The decision Chuck made, to be “that guy” was bigger than we think. Oh yeah, he was the intersect before, so how does that change anything? Think of it this way, in seasons 1&2 Chuck was a man overboard swimming for the nearest shore. Through no fault of his own he was thrust into a situation where he had to sink or swim. Easy decision, swim for shore because your life depends on it. In the Ring Chuck decided to dive in and swim the English Channel, because Sarah told him he could do it, he was a great swimmer. That put Chuck and Sarah right back where they were. How together can we be? Chuck thought he’d lived in the spy world for a few years, and thought he knew what to expect. More of the same. Sarah knew she’d done something terrible, even if she had the best intentions. She’d helped make the man, but had hidden a lot of what his decision would cost to protect him. They’re both now working through those consequences. Sarah has been thrust back into the role of Chuck’s protector and mentor. Keep his emotions in check. Much as she may have wanted to at the end of three words she knows she can’t be with Chuck right now. He sees the distance and knows he’s hurt her. And he’s heard her words. Feelings get you killed. Or can we maybe paraphrase what Chuck may be thinking is where Sarah is…you had your chance and you blew it. Sarah risked opening up to Chuck once, and clearly still cares, but I’ve seen no indication he would or should think Sarah is open to romance with him again. I’ve written about that before and think that was a pretty well established line, making Hannah, while not inevitable, believable. Sarah is the one we can’t figure out.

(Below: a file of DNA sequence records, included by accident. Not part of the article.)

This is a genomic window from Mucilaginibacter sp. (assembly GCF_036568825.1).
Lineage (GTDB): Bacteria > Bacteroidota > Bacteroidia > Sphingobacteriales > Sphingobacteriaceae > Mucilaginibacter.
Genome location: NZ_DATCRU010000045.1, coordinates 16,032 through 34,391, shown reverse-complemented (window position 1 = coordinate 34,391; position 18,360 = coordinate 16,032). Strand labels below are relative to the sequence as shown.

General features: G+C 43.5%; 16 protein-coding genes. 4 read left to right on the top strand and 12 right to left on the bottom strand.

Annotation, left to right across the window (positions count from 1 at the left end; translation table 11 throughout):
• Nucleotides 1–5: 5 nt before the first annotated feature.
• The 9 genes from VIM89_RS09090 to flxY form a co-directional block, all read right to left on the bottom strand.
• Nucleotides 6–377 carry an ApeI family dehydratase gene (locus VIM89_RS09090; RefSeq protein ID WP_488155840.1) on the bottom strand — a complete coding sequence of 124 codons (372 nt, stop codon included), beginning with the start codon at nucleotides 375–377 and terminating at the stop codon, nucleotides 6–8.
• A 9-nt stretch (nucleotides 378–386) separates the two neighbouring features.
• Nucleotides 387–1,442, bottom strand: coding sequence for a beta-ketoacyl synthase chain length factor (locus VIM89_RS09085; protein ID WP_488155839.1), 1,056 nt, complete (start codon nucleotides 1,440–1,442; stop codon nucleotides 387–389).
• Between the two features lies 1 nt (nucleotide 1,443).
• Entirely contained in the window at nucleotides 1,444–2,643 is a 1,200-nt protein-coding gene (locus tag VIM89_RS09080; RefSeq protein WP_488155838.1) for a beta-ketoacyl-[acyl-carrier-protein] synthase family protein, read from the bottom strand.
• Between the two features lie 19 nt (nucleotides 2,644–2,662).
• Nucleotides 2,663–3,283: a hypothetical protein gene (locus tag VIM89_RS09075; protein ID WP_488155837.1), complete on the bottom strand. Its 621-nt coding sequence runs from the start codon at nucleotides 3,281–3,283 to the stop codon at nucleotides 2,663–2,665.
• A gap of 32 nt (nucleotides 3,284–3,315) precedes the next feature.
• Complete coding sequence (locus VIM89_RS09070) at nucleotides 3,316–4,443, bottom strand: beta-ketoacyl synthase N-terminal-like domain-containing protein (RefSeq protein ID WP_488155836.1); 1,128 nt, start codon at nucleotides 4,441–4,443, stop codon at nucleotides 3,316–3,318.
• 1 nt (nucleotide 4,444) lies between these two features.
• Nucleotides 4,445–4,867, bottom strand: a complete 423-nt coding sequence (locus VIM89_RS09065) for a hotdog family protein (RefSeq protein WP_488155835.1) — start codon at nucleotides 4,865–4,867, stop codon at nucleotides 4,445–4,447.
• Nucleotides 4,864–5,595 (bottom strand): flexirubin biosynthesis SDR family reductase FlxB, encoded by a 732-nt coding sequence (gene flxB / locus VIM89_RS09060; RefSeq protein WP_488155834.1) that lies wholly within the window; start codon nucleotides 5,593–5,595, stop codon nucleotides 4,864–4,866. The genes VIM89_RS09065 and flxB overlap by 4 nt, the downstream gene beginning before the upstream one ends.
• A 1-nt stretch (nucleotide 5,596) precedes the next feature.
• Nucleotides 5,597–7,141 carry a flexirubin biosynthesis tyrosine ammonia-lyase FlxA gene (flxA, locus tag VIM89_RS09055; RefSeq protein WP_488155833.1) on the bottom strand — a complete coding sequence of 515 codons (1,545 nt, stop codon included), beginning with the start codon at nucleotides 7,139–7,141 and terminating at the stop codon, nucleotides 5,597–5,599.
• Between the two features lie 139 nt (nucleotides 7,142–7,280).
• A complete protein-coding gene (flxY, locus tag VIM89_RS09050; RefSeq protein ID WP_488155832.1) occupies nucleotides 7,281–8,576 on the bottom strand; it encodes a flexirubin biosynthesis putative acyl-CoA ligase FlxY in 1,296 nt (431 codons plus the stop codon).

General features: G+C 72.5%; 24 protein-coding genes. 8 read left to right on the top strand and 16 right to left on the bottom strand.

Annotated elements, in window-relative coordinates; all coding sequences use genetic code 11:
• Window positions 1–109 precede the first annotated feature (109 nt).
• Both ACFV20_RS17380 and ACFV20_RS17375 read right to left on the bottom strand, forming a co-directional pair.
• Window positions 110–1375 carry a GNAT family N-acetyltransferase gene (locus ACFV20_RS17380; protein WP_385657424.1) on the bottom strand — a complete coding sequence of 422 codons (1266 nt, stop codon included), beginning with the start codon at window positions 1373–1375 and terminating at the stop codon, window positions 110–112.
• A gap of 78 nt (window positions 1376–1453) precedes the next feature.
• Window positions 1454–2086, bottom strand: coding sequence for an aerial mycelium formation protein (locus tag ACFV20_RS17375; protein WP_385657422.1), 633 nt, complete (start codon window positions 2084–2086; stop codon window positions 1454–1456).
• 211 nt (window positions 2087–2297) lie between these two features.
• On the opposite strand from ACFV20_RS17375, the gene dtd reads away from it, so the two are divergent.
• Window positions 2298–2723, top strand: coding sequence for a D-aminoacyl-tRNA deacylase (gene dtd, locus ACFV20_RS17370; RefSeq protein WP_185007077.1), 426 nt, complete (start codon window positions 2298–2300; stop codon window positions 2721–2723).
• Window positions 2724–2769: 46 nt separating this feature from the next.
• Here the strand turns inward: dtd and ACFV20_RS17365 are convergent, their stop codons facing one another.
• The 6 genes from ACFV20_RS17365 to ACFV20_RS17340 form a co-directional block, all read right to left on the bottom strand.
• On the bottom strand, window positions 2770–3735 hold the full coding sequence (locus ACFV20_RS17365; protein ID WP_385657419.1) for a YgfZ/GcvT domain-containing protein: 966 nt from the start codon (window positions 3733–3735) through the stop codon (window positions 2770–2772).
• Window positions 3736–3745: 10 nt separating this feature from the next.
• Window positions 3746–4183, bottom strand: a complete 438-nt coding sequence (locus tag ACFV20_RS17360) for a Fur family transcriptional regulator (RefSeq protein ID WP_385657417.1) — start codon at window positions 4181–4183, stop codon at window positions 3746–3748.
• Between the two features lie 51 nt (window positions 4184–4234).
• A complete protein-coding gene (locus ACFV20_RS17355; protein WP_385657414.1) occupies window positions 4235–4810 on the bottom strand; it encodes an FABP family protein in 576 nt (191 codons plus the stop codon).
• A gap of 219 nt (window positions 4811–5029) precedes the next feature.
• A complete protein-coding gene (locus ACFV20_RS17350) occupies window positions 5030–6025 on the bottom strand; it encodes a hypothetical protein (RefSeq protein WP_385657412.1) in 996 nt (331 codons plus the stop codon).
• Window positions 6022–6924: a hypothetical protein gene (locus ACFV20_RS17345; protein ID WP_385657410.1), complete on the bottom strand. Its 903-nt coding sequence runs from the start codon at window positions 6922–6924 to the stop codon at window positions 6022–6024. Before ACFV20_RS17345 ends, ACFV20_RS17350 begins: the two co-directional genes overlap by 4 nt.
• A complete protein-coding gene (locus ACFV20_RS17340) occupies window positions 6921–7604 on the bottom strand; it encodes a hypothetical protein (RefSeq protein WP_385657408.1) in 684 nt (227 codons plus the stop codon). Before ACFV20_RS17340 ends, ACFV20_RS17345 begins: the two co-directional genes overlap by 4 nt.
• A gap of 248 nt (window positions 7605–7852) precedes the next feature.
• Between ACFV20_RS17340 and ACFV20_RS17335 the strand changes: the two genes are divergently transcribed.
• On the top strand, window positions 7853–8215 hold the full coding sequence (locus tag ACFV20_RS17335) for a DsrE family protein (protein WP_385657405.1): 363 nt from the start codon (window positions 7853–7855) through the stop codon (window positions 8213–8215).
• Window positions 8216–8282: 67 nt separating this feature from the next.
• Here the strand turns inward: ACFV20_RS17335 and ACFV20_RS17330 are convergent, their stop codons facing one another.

The question we keep asking is what’s up with Sarah? A better question might be does Sarah know what’s up with Sarah? While Chuck is getting harder Sarah is clearly getting softer. At the same time Sarah has lost something. Her emotional anchor. Chuck and their cover dating always gave Sarah something that may have been as real as she could handle, but something she considered real. She was with Chuck often, she had a purpose, and he had goals she could share in. Chuck was also Sarah’s moral guidepost, the guy who always did the right thing. For two years Chuck protected Sarah emotionally, and now he’s gone from that role when she needs him most. How can she decide what is right or wrong when the guy who told her is having trouble figuring that out for himself? How can she have something real with anyone when the guy who protected her and kept her safe not only crushed her, but is pulling away?
What’s up with Sarah? She’s in a world that’s as new and strange to her as the spy world is to Chuck. She thought she knew what she was in for, but Chuck protected her, and that has cost him. Sarah is now directionless and lost in her new world. Her guide and protector is gone, and she knows only one thing now, the thing Chuck taught her. She needs people in her life she can love and trust. She has no idea what to do next. I have the feeling that what we are about to see is to show us just how lost Sarah is in this strange new world.